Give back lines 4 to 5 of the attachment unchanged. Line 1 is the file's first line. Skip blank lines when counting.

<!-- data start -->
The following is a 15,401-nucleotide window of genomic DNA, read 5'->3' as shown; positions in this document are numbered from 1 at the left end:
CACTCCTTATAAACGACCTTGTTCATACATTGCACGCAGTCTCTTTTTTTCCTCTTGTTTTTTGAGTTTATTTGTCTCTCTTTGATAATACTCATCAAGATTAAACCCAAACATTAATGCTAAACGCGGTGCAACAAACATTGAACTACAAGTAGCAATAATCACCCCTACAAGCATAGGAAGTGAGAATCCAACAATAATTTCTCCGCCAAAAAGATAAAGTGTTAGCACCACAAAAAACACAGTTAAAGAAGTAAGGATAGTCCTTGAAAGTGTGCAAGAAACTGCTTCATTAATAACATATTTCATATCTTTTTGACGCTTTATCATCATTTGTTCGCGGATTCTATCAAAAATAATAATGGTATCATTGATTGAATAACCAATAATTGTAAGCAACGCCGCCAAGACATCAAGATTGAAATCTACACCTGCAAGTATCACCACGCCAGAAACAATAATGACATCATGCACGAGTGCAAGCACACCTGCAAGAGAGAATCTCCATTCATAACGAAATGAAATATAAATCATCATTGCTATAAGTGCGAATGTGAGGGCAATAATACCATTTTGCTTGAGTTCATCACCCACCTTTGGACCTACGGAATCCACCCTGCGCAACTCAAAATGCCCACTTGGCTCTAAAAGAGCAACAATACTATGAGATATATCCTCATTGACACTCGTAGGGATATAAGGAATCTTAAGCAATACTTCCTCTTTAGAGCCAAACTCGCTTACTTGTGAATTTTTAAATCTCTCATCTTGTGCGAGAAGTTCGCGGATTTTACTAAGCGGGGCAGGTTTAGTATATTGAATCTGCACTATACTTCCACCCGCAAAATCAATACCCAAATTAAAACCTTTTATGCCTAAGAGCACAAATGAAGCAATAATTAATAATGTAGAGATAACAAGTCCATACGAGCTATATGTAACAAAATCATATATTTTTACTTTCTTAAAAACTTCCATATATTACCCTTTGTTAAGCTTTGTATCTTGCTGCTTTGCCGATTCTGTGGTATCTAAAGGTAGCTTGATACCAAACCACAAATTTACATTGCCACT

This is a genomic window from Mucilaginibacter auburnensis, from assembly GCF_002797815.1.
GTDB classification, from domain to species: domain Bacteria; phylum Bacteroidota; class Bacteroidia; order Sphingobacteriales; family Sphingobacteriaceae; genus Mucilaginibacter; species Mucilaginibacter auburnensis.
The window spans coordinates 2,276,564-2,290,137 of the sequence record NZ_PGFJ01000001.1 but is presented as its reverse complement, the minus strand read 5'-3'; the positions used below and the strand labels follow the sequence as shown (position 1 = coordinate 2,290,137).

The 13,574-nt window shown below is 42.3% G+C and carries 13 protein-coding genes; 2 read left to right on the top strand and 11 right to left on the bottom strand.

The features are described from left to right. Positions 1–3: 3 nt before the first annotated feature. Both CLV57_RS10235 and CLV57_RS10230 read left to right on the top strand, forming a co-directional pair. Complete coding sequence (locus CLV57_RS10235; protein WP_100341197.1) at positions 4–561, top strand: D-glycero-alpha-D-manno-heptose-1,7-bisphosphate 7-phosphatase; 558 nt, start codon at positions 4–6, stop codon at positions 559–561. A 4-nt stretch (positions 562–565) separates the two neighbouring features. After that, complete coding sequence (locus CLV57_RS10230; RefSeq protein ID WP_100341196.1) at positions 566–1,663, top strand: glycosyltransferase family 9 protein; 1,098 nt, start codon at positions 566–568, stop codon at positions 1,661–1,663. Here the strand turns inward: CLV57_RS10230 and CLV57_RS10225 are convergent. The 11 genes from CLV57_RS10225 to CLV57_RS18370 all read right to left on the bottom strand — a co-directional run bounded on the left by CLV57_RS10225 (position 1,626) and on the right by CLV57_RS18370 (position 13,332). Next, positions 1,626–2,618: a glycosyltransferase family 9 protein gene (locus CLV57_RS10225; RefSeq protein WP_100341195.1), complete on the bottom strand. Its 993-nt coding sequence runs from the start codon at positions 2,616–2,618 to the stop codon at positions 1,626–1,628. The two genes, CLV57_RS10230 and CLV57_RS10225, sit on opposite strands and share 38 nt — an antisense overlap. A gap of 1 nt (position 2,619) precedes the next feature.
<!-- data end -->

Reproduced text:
GTDB classification, from domain to species: domain Bacteria; phylum Bacteroidota; class Bacteroidia; order Sphingobacteriales; family Sphingobacteriaceae; genus Mucilaginibacter; species Mucilaginibacter auburnensis.
The window spans coordinates 2,276,564-2,290,137 of the sequence record NZ_PGFJ01000001.1 but is presented as its reverse complement, the minus strand read 5'-3'; the positions used below and the strand labels follow the sequence as shown (position 1 = coordinate 2,290,137).